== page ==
Recent works on "adhesive identity," the "psychic skin," and the "skin-ego" (Esther Bick, Frances Tustin, Didier Anzieu) have brought new developments to these problematics. The theory of an early activation of the ego's reflexive function has also opened a field for exploration. The advent of consciousness of self, termed the "mirror stage" by Jacques Lacan, is, in Winnicott's view, a construction linked to "the mirror of the mother's face and the family." According to Winnicott, interiorization of the love-object enables the infant to find or create potential spaces for representation of the self and the outside world.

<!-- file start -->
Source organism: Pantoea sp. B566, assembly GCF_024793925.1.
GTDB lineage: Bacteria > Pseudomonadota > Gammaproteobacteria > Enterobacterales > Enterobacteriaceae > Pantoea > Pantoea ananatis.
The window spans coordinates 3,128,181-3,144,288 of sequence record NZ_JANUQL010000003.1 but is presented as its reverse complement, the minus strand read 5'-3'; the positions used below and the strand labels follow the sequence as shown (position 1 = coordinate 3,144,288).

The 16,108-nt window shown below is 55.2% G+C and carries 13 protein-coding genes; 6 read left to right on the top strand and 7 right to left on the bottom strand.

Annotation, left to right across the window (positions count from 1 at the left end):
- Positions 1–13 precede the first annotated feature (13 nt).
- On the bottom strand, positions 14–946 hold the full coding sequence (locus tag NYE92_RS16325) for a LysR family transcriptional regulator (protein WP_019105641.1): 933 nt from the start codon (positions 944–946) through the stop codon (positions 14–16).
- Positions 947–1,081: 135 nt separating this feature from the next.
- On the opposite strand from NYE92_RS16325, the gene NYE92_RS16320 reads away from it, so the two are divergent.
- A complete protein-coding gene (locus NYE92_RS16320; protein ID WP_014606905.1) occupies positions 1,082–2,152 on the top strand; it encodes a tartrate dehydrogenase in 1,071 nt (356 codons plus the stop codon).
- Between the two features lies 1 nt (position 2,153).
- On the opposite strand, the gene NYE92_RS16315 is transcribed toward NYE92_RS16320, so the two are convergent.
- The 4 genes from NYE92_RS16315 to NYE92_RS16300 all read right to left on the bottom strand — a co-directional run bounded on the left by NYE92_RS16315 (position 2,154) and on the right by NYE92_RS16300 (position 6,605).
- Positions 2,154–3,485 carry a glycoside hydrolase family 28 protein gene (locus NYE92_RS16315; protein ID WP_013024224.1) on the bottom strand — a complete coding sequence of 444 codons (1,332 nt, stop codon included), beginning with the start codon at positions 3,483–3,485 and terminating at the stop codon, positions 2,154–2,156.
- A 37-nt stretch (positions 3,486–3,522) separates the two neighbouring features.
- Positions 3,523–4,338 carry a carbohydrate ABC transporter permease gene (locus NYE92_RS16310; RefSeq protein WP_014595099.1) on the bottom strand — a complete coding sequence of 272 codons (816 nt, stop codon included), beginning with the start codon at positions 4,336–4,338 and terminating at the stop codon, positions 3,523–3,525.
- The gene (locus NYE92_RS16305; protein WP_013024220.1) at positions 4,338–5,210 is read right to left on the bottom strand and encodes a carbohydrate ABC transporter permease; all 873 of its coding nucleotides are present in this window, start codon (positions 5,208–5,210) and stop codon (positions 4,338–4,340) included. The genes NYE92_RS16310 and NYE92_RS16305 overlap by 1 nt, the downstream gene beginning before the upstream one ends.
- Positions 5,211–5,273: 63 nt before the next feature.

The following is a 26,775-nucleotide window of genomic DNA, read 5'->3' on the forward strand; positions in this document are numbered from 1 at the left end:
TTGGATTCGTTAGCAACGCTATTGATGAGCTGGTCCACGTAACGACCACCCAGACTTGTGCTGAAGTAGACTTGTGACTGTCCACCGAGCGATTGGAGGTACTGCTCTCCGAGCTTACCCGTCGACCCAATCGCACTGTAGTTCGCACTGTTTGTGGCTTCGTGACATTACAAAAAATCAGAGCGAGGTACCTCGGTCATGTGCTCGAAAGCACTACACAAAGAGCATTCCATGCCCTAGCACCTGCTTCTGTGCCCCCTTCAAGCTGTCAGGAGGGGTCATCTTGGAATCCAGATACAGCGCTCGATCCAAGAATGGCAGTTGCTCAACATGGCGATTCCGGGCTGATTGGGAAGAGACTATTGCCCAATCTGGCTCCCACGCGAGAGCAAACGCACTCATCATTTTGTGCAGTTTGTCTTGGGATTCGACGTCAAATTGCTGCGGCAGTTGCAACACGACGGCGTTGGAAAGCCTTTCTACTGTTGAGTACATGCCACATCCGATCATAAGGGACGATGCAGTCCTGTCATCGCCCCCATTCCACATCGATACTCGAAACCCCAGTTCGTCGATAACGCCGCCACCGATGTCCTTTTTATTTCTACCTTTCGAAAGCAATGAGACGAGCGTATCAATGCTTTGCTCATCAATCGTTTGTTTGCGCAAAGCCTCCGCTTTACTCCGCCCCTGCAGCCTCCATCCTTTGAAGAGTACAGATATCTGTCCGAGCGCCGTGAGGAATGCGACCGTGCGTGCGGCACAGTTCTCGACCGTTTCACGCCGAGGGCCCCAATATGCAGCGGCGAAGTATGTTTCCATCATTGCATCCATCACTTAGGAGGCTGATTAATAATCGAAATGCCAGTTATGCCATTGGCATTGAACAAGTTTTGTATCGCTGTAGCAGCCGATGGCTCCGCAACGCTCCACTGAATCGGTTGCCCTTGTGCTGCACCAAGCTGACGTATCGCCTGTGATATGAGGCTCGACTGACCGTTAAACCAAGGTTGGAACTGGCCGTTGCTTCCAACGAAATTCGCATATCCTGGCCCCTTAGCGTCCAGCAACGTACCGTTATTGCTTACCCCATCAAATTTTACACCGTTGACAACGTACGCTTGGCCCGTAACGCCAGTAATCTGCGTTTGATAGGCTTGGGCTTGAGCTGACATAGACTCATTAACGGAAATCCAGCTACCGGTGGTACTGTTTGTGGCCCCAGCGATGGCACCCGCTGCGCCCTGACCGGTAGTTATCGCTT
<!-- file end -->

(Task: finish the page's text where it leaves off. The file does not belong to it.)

In another problematic, Daniel Stern described the evolution of different "senses of self" and explored the primitive forms of representations that result from the "interpersonal bond." Wilfred Bion (1962) analyzed how, through the earliest projections and introjections, there immediately develops between mother an infant a process of thought, or reverie, that transforms the excitations that submerge the infant into "alpha elements." The latter can be considered as protorepresentations elaborated in the coalescence of "infant's body" and "mother-environment" (Piera Castoriadis-Aulagnier, Monique Piñol-Douriez). They are the malleable foundations of psychic construction, and they undergo the transformations proper to the depressive position and later developments. Through maturation and interrelations, the "interactional epigenesis" leads the preverbal infant to love and to hate. At the end of the first year, the infant is ready to develop language, many of whose elements it already understands, and which it is beginning to babble.